By: Randy Tucker

Sage Hen Creek in the Gas Hills, a now largely abandoned uranium mining area between Riverton and Casper, Wyoming, was once a haven for trout fishermen, sage grouse hunters, and agate collectors with more than its fair share of large rattlesnakes. In short, it was a little slice of heaven out on the sagebrush prairie. Its stark, sagebrush-covered landscape, isolation, and desert solitude appeal to many of us.

Over the years I’ve discovered thousands of .50 caliber machine gun casings spread across the landscape. It is a testament to a time just 75 years ago when the Natrona County Airport was a base for the U.S. Army Air Force. A base that trained B-24 and B-17 crews on practice bombing runs and live-fire training of prospective machine gunners.

I once discovered a crashed weather balloon, took it back to town, and mailed it per instructions to a National Weather Service address.

Add in the odd cabin, crumbling into disrepair, a few old bottles, and cans strewn across the desert that provide clues for the type of adventure you don’t find many places these days.

On Good Friday 1984, my friend Tom Zingarelli and I set out for a day of fishing on Sage Hen. The creek abounded with brook trout, thousands of them. They swarmed in every bend, cut bank, and pool along the length of the waterway.

Tom and I had a great morning and early afternoon, catching and releasing hundreds of trout. We didn’t stop until we ran out of worms. Even then we had a few bites on the tiny #20 hooks we were using.

The two-track roads into Sage Hen were still wet with deep puddles from the melting winter snow in some areas. On the way in we cut around them onto the sagebrush many times and didn’t think anything of it.

It was April 20th, so winter didn’t quite want to release its icy grip on the Wyoming countryside.

We started back home after a great lunch of bologna sandwiches and chocolate chip cookies.

Instead of wisely returning on the road we took in, we decided to take another route back to the Gas Hills Highway.

After a couple of miles, a huge mud hole filled what passed for a road. There was a patch of open ground to the left. Tom steered his little Toyota truck that way, clearing the mud. What we didn’t see was a slight drop off and a big patch of high sagebrush on the backside.

We hit it with a huge lurch but kept rolling for a few more feet before the engine died.

Tom wasn’t a mechanic at all, but I’d learned enough on the farm to figure out what was wrong. We’d ripped off the fuel line under the engine. It was slowly dripping on the ground underneath.

The line wasn’t broken, it was just pulled out of a ferrule under the carburetor. I couldn’t get at the line because of all the sagebrush sticking up through the open areas of the engine.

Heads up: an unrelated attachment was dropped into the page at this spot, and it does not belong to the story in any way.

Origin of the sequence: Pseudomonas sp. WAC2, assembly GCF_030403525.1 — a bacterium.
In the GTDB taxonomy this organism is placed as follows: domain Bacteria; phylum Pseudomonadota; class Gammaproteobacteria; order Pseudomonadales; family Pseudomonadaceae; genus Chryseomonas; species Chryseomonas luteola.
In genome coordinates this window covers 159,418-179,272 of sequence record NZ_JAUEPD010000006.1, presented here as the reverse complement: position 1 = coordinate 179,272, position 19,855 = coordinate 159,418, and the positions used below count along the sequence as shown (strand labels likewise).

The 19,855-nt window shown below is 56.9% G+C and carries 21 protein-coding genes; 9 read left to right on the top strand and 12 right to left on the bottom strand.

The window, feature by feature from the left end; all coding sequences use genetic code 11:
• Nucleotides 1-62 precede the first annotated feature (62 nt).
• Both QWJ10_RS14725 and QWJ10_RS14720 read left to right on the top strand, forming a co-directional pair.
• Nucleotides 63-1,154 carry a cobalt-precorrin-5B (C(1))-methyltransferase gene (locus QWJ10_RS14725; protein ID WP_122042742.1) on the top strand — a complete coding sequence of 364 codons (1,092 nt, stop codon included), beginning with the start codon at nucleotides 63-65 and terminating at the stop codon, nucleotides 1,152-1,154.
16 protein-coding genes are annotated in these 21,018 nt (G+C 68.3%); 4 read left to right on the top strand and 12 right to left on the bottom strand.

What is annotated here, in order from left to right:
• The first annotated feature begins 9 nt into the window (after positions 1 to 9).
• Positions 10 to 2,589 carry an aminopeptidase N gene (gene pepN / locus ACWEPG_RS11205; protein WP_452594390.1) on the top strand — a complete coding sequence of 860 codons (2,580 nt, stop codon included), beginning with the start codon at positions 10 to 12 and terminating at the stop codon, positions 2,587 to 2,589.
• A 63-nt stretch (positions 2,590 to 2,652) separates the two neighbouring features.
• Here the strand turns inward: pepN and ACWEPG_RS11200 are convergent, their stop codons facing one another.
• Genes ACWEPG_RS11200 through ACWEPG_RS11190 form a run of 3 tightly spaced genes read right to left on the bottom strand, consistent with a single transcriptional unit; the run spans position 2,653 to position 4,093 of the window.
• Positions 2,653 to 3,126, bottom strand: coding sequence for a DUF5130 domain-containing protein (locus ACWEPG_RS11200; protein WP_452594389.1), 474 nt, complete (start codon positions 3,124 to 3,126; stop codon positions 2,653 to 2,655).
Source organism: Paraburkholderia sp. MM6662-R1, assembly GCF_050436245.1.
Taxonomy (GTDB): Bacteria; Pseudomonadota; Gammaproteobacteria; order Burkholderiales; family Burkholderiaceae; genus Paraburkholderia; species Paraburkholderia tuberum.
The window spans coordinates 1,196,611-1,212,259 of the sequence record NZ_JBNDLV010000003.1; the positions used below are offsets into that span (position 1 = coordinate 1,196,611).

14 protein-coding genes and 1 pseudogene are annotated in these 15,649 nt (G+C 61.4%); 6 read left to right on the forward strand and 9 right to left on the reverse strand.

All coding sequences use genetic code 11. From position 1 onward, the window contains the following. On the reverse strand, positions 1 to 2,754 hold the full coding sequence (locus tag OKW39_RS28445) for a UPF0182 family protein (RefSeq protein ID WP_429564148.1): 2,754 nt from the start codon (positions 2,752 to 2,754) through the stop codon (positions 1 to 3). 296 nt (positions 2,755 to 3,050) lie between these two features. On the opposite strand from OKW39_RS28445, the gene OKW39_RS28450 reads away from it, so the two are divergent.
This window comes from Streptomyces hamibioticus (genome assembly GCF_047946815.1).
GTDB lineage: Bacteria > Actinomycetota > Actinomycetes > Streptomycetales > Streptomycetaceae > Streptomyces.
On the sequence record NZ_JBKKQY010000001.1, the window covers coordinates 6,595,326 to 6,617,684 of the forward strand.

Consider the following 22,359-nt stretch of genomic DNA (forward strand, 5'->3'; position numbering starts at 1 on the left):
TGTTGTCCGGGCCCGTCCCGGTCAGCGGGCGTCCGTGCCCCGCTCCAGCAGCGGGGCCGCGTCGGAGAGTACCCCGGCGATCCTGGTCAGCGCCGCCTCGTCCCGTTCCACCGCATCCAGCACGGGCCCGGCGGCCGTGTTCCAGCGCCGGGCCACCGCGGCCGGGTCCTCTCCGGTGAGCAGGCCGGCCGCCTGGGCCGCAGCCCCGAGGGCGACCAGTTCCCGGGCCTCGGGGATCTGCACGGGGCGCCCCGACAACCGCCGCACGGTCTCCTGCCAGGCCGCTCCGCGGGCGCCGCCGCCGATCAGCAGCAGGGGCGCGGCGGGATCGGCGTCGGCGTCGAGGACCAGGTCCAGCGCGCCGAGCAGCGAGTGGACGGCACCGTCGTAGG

We took an empty aluminum can out of the back. I cut the can open to make a cup and collected a couple of ounces of gas as it dripped from the line.

Tom started the truck as I trickled gas into the carburetor. The idea was to get the truck off the sagebrush and onto an open space covered with gravel just a few feet ahead of us, then reconnect the line.

It didn’t work that way. As I trickled the gas the engine revved and waned, but not consistently enough for it to move the truck.

Out of tricks, we decided to walk to the nearest phone.

We were in the Gas Hills after Three Mile Island. If we were stuck just a couple of years before we’d have flagged down any number of uranium trucks running all over the area. There weren’t any this afternoon.

We walked along a road until it forked north towards an eroded switchback, marked by a yellow 55-gallon drum. Years before I’d taken that little set of switchbacks to Sage Hen Creek. It was no longer passable after the mines closed and maintenance stopped.

We were able to walk down it with no problem. Already an estimated seven miles from the truck we spotted a trailer with power and telephone lines going to it.

It was once a field office for someone but now abandoned.

It was locked. The lock was easy to pick with my pocket knife. I just worked the latch back with the point of my knife to open it. We picked up a dusty phone inside. You guessed it, no tone at all, not even static. The line had been disconnected when the last worker locked the door a final time.

On a hill, in the distance, we saw a white pickup truck going up a gravel road. It was our new target.

Distances on the prairie are much farther than they seem. It looked like the truck was two miles away; it was not. We walked at a quick pace for an hour-and-a-half, another six miles we thought before finally reaching the road.

We’d only been on the road a couple of minutes when a truck came up behind us.

The friendly guy inside asked, “What are you fellas up to?”

We told him. He said to hop in. We did, and he drove us to the Lucky Mac shop.

We called our wives and asked them to rescue us.

“Where are you guys?” Sue asked.

“Go across the Wind River Bridge, go around the curves, stay on the road and drive 38 miles, then take a left,” I said.

She initially thought Tom and I were up to something. It took a few minutes to convince her.

She picked up Lauren in our 1984 Subaru sedan, made it to the Lucky Mac office, and took us back to town.

Saturday I borrowed my uncle Quentin Raymond’s Ford 4×4 pickup nicknamed “John Wayne,” hooked one of my dad’s trailers to it, along with a chain. Tom and I brought his pickup back to town and repaired it quickly.

All in a day’s adventure here in the Wild West.

Randy Tucker is a retired history teacher and freelance writer from western Wyoming. He has a lifetime of experience in farming, ranching, hunting and fishing in the shadow of the Wind River Mountains. Contact him at